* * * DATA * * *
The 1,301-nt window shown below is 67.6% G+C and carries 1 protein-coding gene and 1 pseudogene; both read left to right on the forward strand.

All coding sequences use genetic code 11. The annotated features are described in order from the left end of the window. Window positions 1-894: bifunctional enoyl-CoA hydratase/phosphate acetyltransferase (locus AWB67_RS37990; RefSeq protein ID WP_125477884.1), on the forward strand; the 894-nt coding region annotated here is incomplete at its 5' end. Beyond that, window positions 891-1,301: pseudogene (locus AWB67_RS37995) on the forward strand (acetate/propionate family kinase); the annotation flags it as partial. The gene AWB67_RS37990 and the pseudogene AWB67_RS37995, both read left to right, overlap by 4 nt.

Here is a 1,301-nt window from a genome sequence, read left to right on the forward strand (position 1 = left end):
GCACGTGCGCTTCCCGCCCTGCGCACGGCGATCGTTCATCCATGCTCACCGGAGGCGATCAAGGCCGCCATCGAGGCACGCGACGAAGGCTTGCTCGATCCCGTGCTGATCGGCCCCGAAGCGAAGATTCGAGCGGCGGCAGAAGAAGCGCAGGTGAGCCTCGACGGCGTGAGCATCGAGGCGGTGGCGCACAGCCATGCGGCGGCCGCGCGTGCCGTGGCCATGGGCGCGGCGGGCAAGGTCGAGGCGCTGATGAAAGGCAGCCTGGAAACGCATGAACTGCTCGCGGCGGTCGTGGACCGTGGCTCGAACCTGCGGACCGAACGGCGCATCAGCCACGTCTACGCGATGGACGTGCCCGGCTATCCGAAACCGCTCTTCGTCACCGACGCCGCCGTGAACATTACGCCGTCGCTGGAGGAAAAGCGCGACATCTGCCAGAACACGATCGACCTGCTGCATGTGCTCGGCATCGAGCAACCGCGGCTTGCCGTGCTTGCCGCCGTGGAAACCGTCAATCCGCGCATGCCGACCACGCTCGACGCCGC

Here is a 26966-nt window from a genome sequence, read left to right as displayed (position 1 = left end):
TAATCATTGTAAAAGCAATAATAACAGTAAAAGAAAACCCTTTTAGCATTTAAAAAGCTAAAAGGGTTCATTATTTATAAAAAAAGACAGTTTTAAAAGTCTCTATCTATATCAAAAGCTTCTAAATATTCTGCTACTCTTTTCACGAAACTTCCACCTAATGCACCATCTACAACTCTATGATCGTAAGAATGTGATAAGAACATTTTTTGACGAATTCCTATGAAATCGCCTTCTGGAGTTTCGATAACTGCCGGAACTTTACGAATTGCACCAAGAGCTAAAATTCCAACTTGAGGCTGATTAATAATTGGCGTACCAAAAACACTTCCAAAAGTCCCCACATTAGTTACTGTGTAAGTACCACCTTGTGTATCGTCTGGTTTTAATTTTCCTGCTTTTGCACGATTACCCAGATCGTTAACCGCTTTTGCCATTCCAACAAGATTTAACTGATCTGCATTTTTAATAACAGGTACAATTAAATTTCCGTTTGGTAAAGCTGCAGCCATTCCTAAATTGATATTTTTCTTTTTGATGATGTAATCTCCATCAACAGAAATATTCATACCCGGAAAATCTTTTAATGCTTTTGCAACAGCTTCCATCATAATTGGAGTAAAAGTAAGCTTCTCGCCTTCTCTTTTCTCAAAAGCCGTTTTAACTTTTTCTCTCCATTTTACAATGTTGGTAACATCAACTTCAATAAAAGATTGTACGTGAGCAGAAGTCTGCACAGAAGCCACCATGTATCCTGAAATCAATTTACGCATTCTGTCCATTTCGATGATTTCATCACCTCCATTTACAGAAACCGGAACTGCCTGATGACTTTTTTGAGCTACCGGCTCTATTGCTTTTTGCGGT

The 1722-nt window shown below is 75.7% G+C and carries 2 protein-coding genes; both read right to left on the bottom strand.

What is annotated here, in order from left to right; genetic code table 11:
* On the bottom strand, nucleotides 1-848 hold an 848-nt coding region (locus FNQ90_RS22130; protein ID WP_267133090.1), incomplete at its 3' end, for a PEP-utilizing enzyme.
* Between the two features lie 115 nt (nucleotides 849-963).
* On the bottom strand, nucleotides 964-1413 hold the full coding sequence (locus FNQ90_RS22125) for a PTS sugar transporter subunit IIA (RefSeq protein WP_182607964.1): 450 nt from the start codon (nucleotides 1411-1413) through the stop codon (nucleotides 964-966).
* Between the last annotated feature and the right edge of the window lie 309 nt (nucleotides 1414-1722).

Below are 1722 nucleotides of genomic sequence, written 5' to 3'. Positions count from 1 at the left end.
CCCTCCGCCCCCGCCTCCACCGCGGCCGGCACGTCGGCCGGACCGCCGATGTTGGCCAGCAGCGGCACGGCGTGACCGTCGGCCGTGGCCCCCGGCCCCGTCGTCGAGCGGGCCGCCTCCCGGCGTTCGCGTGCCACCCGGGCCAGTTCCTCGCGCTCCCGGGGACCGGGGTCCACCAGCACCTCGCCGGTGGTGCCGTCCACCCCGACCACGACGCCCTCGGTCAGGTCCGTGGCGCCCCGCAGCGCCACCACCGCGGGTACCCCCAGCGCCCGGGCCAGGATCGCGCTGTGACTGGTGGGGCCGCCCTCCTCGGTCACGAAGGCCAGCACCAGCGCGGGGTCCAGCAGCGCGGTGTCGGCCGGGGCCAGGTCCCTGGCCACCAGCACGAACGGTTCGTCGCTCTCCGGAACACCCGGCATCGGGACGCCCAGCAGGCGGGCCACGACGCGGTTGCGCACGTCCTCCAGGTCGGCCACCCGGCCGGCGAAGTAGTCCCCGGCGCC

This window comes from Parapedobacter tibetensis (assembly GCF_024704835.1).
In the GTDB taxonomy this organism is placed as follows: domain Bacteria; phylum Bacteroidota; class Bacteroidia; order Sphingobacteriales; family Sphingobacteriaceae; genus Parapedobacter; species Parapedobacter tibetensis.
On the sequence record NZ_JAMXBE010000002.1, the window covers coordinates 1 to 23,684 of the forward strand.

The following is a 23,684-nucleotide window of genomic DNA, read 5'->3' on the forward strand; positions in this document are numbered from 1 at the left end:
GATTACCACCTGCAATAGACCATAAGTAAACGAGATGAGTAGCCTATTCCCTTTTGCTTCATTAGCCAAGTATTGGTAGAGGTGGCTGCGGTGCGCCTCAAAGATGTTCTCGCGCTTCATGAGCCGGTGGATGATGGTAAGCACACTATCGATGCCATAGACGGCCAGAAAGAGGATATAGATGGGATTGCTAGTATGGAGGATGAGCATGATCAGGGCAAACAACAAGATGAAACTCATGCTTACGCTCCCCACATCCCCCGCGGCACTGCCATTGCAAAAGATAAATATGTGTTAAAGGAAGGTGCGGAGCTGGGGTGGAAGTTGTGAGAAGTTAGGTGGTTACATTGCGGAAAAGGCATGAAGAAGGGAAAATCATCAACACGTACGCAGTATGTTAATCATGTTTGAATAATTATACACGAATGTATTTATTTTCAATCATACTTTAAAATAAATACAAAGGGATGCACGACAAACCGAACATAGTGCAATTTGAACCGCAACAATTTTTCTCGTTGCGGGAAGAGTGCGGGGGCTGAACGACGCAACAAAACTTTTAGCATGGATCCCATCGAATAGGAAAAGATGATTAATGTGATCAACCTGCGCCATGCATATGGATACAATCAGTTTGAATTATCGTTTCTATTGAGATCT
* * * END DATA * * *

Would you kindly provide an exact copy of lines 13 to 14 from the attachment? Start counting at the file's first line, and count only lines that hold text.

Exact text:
Below are 1722 nucleotides of genomic sequence, written 5' to 3'. Positions count from 1 at the left end.
CCCTCCGCCCCCGCCTCCACCGCGGCCGGCACGTCGGCCGGACCGCCGATGTTGGCCAGCAGCGGCACGGCGTGACCGTCGGCCGTGGCCCCCGGCCCCGTCGTCGAGCGGGCCGCCTCCCGGCGTTCGCGTGCCACCCGGGCCAGTTCCTCGCGCTCCCGGGGACCGGGGTCCACCAGCACCTCGCCGGTGGTGCCGTCCACCCCGACCACGACGCCCTCGGTCAGGTCCGTGGCGCCCCGCAGCGCCACCACCGCGGGTACCCCCAGCGCCCGGGCCAGGATCGCGCTGTGACTGGTGGGGCCGCCCTCCTCGGTCACGAAGGCCAGCACCAGCGCGGGGTCCAGCAGCGCGGTGTCGGCCGGGGCCAGGTCCCTGGCCACCAGCACGAACGGTTCGTCGCTCTCCGGAACACCCGGCATCGGGACGCCCAGCAGGCGGGCCACGACGCGGTTGCGCACGTCCTCCAGGTCGGCCACCCGGCCGGCGAAGTAGTCCCCGGCGCC